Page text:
It may feel like you have heard this a million times by now, but I am going to say it too: if you’re not blogging, you should be. This is a vital piece of the inbound marketing cycle. Additionally, this platform provides a place for you to educate and inspire your audience about your company’s areas of expertise. Your blog’s posts are incredible ways to increase organic traffic and help your audience find follow-up content offers from your company thought leaders. If you are not utilizing this avenue to communicate and engage with your audience, you are most certainly missing out.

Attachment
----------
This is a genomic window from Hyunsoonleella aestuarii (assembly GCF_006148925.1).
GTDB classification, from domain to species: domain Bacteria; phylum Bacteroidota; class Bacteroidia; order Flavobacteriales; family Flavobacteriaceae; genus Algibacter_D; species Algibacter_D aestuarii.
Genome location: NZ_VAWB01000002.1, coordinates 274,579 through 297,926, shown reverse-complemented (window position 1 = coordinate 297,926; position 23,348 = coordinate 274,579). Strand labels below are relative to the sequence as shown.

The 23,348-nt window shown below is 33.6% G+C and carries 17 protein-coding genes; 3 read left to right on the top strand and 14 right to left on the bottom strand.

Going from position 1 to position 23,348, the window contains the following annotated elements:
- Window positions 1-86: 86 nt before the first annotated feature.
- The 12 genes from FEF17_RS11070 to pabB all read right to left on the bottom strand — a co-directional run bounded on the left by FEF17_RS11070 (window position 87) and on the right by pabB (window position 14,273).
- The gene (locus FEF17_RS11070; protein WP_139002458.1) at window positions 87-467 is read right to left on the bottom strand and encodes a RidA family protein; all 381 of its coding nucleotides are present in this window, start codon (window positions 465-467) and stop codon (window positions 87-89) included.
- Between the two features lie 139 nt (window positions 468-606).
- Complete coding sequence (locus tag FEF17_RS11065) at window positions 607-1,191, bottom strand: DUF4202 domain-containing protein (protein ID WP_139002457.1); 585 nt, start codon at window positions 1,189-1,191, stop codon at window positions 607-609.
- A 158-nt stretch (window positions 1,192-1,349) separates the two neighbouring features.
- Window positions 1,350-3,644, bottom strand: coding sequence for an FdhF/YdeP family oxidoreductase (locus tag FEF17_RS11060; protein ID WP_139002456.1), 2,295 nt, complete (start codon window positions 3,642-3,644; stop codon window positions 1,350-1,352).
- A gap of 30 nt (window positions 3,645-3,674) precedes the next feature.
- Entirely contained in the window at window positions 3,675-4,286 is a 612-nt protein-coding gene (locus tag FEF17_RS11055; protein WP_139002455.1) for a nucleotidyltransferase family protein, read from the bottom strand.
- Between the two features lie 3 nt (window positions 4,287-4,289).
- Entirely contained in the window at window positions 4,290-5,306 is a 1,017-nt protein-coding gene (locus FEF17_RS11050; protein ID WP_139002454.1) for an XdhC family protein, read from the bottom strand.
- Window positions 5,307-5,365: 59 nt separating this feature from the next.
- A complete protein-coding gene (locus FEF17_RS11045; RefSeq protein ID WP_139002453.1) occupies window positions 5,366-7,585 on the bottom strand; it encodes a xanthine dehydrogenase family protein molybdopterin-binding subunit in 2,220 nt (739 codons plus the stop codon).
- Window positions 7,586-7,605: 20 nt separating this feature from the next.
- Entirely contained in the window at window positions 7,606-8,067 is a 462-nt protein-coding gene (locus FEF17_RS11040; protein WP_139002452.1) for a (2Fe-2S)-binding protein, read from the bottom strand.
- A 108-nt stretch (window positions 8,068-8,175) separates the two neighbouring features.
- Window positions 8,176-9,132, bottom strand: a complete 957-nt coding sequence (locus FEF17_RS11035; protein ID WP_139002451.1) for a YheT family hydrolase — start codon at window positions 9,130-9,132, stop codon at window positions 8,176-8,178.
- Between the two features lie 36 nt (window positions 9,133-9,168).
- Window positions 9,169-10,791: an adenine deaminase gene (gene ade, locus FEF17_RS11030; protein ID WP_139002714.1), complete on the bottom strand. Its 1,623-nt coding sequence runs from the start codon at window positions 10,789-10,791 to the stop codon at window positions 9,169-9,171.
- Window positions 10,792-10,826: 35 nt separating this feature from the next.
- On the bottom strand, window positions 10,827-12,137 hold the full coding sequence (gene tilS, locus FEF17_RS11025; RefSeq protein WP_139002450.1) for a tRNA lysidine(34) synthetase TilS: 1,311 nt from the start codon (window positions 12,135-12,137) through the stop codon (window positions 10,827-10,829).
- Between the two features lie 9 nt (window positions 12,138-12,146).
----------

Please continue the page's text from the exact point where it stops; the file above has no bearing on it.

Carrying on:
Social media should follow a rule of 80/20: 80% content related to your industry by others and 20% your own content. With that being said, there are many touchpoints that will direct your followers to your own content, and this may be how new contacts find you online. This is also a great way to connect with current leads and deliver them your new content as it becomes available. By using intelligent software, you can track the engagement levels with your content and follow relevant conversations about your company and industry. Leveraging this ever changing and incredibly powerful platform is a great tool for fueling your inbound marketing campaigns.